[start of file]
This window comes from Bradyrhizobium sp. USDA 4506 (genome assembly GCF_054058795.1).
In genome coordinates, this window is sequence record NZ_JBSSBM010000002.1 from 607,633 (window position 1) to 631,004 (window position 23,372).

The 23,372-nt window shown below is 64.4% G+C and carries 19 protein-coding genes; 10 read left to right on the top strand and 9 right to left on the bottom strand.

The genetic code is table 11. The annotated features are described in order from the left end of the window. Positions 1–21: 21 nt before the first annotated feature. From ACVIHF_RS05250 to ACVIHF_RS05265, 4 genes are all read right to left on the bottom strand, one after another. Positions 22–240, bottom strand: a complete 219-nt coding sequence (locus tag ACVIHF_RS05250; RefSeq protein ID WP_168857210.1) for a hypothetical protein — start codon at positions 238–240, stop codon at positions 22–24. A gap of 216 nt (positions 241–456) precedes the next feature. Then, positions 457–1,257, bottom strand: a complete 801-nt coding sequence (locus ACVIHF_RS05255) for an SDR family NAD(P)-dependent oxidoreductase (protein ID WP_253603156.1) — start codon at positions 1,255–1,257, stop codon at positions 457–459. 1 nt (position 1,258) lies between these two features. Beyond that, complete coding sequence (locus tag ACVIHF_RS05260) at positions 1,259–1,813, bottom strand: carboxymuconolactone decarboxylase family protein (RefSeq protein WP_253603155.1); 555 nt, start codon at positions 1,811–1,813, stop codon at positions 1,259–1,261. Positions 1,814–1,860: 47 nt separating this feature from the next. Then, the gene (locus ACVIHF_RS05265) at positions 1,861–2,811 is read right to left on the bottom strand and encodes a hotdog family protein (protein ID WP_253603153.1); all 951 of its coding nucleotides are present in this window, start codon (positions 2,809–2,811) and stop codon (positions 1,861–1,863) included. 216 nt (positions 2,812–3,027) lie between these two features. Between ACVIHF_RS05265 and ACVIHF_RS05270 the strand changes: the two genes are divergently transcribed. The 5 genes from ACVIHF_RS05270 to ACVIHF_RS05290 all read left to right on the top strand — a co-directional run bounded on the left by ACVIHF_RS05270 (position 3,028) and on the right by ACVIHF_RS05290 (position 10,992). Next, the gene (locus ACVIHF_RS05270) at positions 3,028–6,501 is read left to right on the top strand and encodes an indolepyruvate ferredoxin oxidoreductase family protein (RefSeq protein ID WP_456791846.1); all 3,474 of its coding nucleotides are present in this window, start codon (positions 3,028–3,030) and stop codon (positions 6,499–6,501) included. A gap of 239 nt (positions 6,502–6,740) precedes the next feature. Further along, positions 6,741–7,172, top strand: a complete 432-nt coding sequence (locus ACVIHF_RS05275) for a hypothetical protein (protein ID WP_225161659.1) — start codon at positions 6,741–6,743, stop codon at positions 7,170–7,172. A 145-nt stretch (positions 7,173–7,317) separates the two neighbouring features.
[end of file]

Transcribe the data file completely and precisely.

This window comes from Bradyrhizobium sp. USDA 4506 (genome assembly GCF_054058795.1).
In genome coordinates, this window is sequence record NZ_JBSSBM010000002.1 from 607,633 (window position 1) to 631,004 (window position 23,372).

The 23,372-nt window shown below is 64.4% G+C and carries 19 protein-coding genes; 10 read left to right on the top strand and 9 right to left on the bottom strand.

The genetic code is table 11. The annotated features are described in order from the left end of the window. Positions 1–21: 21 nt before the first annotated feature. From ACVIHF_RS05250 to ACVIHF_RS05265, 4 genes are all read right to left on the bottom strand, one after another. Positions 22–240, bottom strand: a complete 219-nt coding sequence (locus tag ACVIHF_RS05250; RefSeq protein ID WP_168857210.1) for a hypothetical protein — start codon at positions 238–240, stop codon at positions 22–24. A gap of 216 nt (positions 241–456) precedes the next feature. Then, positions 457–1,257, bottom strand: a complete 801-nt coding sequence (locus ACVIHF_RS05255) for an SDR family NAD(P)-dependent oxidoreductase (protein ID WP_253603156.1) — start codon at positions 1,255–1,257, stop codon at positions 457–459. 1 nt (position 1,258) lies between these two features. Beyond that, complete coding sequence (locus tag ACVIHF_RS05260) at positions 1,259–1,813, bottom strand: carboxymuconolactone decarboxylase family protein (RefSeq protein WP_253603155.1); 555 nt, start codon at positions 1,811–1,813, stop codon at positions 1,259–1,261. Positions 1,814–1,860: 47 nt separating this feature from the next. Then, the gene (locus ACVIHF_RS05265) at positions 1,861–2,811 is read right to left on the bottom strand and encodes a hotdog family protein (protein ID WP_253603153.1); all 951 of its coding nucleotides are present in this window, start codon (positions 2,809–2,811) and stop codon (positions 1,861–1,863) included. 216 nt (positions 2,812–3,027) lie between these two features. Between ACVIHF_RS05265 and ACVIHF_RS05270 the strand changes: the two genes are divergently transcribed. The 5 genes from ACVIHF_RS05270 to ACVIHF_RS05290 all read left to right on the top strand — a co-directional run bounded on the left by ACVIHF_RS05270 (position 3,028) and on the right by ACVIHF_RS05290 (position 10,992). Next, the gene (locus ACVIHF_RS05270) at positions 3,028–6,501 is read left to right on the top strand and encodes an indolepyruvate ferredoxin oxidoreductase family protein (RefSeq protein ID WP_456791846.1); all 3,474 of its coding nucleotides are present in this window, start codon (positions 3,028–3,030) and stop codon (positions 6,499–6,501) included. A gap of 239 nt (positions 6,502–6,740) precedes the next feature. Further along, positions 6,741–7,172, top strand: a complete 432-nt coding sequence (locus ACVIHF_RS05275) for a hypothetical protein (protein ID WP_225161659.1) — start codon at positions 6,741–6,743, stop codon at positions 7,170–7,172. A 145-nt stretch (positions 7,173–7,317) separates the two neighbouring features.